The secret ingredient to a great family dinner? Good food is nice. Great conversation is even better. And togetherness is best of all. “For us, it’s a time to sit and share,” says Tiffany Enck, a mother of four who lives in Manheim, Pennsylvania. “It lets the kids know that our family is important and they’re a part of it. Our days are so busy with school and sports and activities, but dinner is a special time every day that says our family is here for one another.”2011-04-01
Tiffany is on to something. The benefits of families eating together are well documented by researchers, notes Anne VanBeber, PhD, a registered dietitian and professor of nutrition sciences at Texas Christian University in Fort Worth. “A stronger bond between parents and children is formed, and children flourish when families practice consistent mealtime rituals,” she says. “Children are happier, more relaxed, less stressed, and better able to deal with life’s difficulties.”
National surveys show, however, that only about a third of families eat meals together regularly, and the frequency declines as children move into their teen years. VanBeber and other researchers blame lack of time, scheduling conflicts, the hypnotic intrusion of television, and the fact that fewer people even bother to cook at home.
You can reverse that trend at your house. “Family dinners don’t have to take place every night,” says VanBeber. “Nor do they need extensive planning.” If you and your clan aren’t in the habit of dining together, here are some tips to bring you to the table at the same time.
Be flexible. It’s still a family dinner if you’re together, no matter where you are - at home, at the athletic field, at your local Panera Bread® bakery-cafe. Aim for three or four family meals a week - and if breakfast is more convenient, plan to gather in the morning a few times a week.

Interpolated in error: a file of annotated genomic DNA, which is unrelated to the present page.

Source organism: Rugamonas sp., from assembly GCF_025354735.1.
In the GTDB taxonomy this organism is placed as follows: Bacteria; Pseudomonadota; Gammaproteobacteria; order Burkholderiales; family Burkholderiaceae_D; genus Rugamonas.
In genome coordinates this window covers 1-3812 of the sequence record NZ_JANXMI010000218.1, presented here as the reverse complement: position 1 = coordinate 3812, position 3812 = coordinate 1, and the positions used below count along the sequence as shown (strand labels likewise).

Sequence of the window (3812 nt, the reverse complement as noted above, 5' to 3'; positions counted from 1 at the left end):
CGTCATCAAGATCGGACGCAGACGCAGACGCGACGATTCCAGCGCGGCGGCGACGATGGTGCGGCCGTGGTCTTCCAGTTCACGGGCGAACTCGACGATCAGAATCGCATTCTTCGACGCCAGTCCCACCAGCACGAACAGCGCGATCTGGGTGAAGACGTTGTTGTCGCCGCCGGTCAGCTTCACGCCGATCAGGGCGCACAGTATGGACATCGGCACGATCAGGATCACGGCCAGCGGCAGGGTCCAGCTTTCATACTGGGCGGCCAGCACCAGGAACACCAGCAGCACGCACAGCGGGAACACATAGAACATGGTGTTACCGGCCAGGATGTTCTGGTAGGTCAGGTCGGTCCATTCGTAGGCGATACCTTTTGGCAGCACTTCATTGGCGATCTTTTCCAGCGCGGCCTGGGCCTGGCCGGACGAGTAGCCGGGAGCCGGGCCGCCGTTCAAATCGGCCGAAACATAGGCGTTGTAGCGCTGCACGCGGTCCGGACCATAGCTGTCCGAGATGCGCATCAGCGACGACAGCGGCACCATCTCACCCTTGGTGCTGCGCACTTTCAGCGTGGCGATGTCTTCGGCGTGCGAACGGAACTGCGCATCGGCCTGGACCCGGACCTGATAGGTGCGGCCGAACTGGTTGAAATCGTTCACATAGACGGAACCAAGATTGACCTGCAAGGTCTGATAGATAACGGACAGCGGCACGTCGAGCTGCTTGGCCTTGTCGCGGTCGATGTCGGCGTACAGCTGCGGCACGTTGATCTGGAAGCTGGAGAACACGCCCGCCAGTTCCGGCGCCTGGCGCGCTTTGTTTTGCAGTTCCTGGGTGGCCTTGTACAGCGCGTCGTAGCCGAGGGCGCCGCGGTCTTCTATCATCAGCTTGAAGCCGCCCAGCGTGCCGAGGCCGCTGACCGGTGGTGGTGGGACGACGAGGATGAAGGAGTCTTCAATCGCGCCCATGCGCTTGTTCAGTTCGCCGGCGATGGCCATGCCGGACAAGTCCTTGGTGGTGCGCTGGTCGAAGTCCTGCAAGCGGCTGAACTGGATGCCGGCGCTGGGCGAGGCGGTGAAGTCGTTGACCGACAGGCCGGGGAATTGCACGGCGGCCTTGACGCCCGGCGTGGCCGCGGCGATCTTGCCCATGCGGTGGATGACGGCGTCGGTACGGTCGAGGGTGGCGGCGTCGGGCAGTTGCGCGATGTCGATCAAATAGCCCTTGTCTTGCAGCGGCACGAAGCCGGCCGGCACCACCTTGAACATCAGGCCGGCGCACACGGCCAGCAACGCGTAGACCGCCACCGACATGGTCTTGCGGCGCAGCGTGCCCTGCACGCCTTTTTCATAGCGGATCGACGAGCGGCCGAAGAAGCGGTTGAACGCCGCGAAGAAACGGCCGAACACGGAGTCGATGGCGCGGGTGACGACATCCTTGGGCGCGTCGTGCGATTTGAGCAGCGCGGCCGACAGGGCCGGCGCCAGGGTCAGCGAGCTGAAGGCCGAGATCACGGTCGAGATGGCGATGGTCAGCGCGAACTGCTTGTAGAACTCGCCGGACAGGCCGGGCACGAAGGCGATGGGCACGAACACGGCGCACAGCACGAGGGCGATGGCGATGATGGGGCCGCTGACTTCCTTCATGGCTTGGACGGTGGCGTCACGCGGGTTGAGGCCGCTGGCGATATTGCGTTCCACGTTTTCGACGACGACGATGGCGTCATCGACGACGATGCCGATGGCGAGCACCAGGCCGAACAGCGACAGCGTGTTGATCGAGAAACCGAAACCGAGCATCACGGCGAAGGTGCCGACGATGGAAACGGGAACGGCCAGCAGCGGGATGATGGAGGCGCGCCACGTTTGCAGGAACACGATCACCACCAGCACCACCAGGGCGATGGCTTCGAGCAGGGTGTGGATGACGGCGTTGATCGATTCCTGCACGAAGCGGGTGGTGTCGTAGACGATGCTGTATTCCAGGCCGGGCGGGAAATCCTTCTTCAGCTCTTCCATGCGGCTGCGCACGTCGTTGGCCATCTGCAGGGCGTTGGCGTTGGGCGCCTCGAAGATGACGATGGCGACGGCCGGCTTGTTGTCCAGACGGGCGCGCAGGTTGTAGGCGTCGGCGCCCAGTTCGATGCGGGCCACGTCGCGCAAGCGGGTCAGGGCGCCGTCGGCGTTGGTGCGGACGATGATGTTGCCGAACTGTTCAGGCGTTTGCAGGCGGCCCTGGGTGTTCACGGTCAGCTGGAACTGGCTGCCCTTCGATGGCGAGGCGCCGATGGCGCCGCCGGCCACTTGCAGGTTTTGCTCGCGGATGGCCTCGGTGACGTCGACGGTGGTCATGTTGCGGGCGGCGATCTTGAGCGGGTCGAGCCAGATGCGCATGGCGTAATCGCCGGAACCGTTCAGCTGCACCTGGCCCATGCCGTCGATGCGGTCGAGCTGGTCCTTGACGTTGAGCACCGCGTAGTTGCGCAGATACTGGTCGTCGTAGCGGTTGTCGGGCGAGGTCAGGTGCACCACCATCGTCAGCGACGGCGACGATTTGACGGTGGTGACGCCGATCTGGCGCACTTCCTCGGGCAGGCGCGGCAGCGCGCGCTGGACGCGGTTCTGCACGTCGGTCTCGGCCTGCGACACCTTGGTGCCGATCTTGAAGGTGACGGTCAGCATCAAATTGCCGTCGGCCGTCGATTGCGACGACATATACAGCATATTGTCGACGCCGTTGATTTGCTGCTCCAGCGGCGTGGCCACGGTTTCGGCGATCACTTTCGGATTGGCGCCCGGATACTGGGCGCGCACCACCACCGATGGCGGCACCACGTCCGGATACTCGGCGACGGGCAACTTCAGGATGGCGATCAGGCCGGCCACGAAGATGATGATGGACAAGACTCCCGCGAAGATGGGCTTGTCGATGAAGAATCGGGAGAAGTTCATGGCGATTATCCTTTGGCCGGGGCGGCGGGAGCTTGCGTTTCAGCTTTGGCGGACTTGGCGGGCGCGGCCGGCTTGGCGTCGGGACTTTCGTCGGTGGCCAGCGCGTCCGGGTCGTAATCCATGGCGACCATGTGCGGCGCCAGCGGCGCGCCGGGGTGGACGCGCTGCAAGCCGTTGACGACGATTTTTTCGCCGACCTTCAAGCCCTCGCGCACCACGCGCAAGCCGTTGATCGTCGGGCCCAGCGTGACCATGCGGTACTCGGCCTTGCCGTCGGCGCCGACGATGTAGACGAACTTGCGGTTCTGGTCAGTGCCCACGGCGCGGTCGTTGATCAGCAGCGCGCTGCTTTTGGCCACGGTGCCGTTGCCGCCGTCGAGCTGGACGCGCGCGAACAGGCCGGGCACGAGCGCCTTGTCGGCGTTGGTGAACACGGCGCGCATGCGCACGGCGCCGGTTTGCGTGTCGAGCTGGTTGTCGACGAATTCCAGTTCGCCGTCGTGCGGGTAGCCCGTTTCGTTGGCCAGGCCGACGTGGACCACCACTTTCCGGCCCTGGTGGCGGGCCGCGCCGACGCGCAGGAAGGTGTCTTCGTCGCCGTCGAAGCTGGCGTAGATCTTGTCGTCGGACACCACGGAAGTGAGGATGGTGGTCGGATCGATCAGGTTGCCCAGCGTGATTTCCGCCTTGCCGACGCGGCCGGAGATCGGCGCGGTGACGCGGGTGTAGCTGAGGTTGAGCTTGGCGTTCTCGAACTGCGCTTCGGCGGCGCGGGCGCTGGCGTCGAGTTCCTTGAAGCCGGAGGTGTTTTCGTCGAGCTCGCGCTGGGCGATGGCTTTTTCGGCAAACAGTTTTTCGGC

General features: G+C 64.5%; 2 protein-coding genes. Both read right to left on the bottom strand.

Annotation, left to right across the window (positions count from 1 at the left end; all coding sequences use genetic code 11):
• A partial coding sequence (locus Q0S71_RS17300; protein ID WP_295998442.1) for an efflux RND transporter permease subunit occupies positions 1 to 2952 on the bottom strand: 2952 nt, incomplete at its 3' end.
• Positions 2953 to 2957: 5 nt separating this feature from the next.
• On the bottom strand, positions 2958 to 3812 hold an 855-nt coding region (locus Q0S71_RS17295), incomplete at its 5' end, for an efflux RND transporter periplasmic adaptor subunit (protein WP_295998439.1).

Unplug. Turn off the television, the computer, and the phone. The same goes for any reading material. Send the signal to your family that your meal together is more important than outside interferences.
Establish a ritual. Light a candle (little kids especially love this), give thanks, tell a story, ask everyone at the table to share their day’s top moment - whatever works for your family. Rituals help families develop an identity, bind them together, and provide constancy and security in an uncertain world.
Model your best behavior. Family dinner is a perfect time for teaching kids social skills, like saying “Please” and “Thank you,” and listening attentively while others are speaking. “Postpone negative comments during dinner, and avoid lecturing and scolding,” advises VanBeber. “Reward good manners and behavior with positive comments.”
Communicate. Kitchen tables are the best places for good conversation - but don’t wait for your kids to enthrall you with fascinating stories of their day. “We offer lots of prompts,” says Tiffany. “What silly thing happened at school today? What was your teacher wearing? One response leads to another, and before you know it, you’ve got a discussion going.”
If your kids are older, asking them personal questions may get you nowhere, but chances are they’d love the opportunity to share their thoughts about current events, celebrity gossip, and even politics. The dinner table is a great place to discover what your children are really thinking and feeling.